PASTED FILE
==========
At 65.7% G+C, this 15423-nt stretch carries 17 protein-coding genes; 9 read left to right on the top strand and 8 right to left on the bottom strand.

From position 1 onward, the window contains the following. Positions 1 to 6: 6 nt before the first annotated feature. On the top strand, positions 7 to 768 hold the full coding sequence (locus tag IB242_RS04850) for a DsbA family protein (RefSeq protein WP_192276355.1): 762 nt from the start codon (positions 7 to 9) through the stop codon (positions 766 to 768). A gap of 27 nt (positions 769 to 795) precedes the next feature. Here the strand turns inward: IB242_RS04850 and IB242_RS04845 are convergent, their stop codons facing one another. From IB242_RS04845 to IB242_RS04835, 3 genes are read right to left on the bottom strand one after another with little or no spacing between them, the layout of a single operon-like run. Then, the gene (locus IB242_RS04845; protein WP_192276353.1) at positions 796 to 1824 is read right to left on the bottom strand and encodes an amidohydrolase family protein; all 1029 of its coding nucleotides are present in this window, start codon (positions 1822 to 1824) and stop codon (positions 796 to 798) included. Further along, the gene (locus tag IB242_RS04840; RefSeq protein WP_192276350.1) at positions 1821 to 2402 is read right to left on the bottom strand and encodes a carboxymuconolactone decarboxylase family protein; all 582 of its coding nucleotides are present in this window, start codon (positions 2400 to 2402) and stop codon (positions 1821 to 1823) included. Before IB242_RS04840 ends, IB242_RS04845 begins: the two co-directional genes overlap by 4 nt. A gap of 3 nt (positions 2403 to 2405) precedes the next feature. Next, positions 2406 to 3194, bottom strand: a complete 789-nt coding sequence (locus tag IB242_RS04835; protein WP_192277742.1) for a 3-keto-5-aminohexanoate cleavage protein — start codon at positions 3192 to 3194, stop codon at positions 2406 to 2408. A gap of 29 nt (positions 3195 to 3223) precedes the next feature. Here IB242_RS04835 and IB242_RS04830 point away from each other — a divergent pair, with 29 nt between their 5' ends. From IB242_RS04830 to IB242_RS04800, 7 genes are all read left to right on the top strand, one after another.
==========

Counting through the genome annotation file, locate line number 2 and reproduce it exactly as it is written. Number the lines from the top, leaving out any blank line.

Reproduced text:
From position 1 onward, the window contains the following. Positions 1 to 6: 6 nt before the first annotated feature. On the top strand, positions 7 to 768 hold the full coding sequence (locus tag IB242_RS04850) for a DsbA family protein (RefSeq protein WP_192276355.1): 762 nt from the start codon (positions 7 to 9) through the stop codon (positions 766 to 768). A gap of 27 nt (positions 769 to 795) precedes the next feature. Here the strand turns inward: IB242_RS04850 and IB242_RS04845 are convergent, their stop codons facing one another. From IB242_RS04845 to IB242_RS04835, 3 genes are read right to left on the bottom strand one after another with little or no spacing between them, the layout of a single operon-like run. Then, the gene (locus IB242_RS04845; protein WP_192276353.1) at positions 796 to 1824 is read right to left on the bottom strand and encodes an amidohydrolase family protein; all 1029 of its coding nucleotides are present in this window, start codon (positions 1822 to 1824) and stop codon (positions 796 to 798) included. Further along, the gene (locus tag IB242_RS04840; RefSeq protein WP_192276350.1) at positions 1821 to 2402 is read right to left on the bottom strand and encodes a carboxymuconolactone decarboxylase family protein; all 582 of its coding nucleotides are present in this window, start codon (positions 2400 to 2402) and stop codon (positions 1821 to 1823) included. Before IB242_RS04840 ends, IB242_RS04845 begins: the two co-directional genes overlap by 4 nt. A gap of 3 nt (positions 2403 to 2405) precedes the next feature. Next, positions 2406 to 3194, bottom strand: a complete 789-nt coding sequence (locus tag IB242_RS04835; protein WP_192277742.1) for a 3-keto-5-aminohexanoate cleavage protein — start codon at positions 3192 to 3194, stop codon at positions 2406 to 2408. A gap of 29 nt (positions 3195 to 3223) precedes the next feature. Here IB242_RS04835 and IB242_RS04830 point away from each other — a divergent pair, with 29 nt between their 5' ends. From IB242_RS04830 to IB242_RS04800, 7 genes are all read left to right on the top strand, one after another.